As the twenty year mark was coming closer, President Thomas Jefferson wrote in his 1806 annual message to Congress: "I congratulate you, fellow citizens, on the approach of the period at which you may interpose your authority constitutionally to withdraw the citizens of the United States from all further participation in those violations of human rights which have been so long continued on the unoffending inhabitants of Africa, and which the morality, the reputation, and the best of our country have long been eager to proscribe. Although no law you may pass can take prohibitory effect until the 1st day of the year 1808, yet the intervening period is not too long to prevent by timely notice expeditions which can not be completed before that day."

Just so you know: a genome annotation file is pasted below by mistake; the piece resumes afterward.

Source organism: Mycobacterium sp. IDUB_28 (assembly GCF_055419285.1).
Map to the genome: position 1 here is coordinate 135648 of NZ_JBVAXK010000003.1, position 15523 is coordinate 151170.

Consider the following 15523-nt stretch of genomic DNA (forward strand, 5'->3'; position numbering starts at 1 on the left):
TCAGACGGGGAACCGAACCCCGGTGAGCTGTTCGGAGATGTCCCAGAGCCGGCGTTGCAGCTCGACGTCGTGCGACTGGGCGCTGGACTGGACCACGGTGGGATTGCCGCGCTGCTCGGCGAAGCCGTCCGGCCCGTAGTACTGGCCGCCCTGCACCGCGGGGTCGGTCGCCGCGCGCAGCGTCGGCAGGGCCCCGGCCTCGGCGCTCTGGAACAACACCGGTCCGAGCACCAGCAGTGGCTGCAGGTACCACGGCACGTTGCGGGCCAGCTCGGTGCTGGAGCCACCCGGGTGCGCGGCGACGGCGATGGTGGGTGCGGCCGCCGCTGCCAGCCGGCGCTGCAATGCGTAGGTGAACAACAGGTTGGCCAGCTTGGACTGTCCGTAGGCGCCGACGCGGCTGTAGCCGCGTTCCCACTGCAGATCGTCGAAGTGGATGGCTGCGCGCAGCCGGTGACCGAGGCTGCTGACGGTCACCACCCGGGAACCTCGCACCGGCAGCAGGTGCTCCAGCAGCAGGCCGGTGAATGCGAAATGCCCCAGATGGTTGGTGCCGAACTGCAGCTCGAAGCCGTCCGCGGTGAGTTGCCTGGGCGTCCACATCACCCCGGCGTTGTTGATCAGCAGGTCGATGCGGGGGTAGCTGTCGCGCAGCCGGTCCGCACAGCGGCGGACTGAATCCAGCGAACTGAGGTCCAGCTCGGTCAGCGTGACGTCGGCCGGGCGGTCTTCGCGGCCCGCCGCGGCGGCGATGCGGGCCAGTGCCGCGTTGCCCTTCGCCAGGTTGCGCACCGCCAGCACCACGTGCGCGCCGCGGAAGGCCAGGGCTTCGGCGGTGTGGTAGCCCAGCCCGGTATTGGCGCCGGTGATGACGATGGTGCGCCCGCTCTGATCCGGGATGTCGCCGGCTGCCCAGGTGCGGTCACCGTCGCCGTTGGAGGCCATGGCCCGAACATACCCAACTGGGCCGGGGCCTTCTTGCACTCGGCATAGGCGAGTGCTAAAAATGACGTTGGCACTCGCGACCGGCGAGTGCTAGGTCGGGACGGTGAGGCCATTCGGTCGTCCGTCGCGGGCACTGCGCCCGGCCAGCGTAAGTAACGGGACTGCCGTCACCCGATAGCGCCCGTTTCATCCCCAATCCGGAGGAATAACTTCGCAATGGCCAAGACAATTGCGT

Ironically, Pinckney's idea of South Carolina banning the trade was unfulfilled as his state was the only one left that did not ban the slave trade on its own. Most Southern states faced a surplus slavery population, so they were willing to ban the trade. However, the debate in Congress was not always easy. One draft of the ban included violators forfeiting their slaves to the federal government, and Northerners did not want the federal government to be slave owners.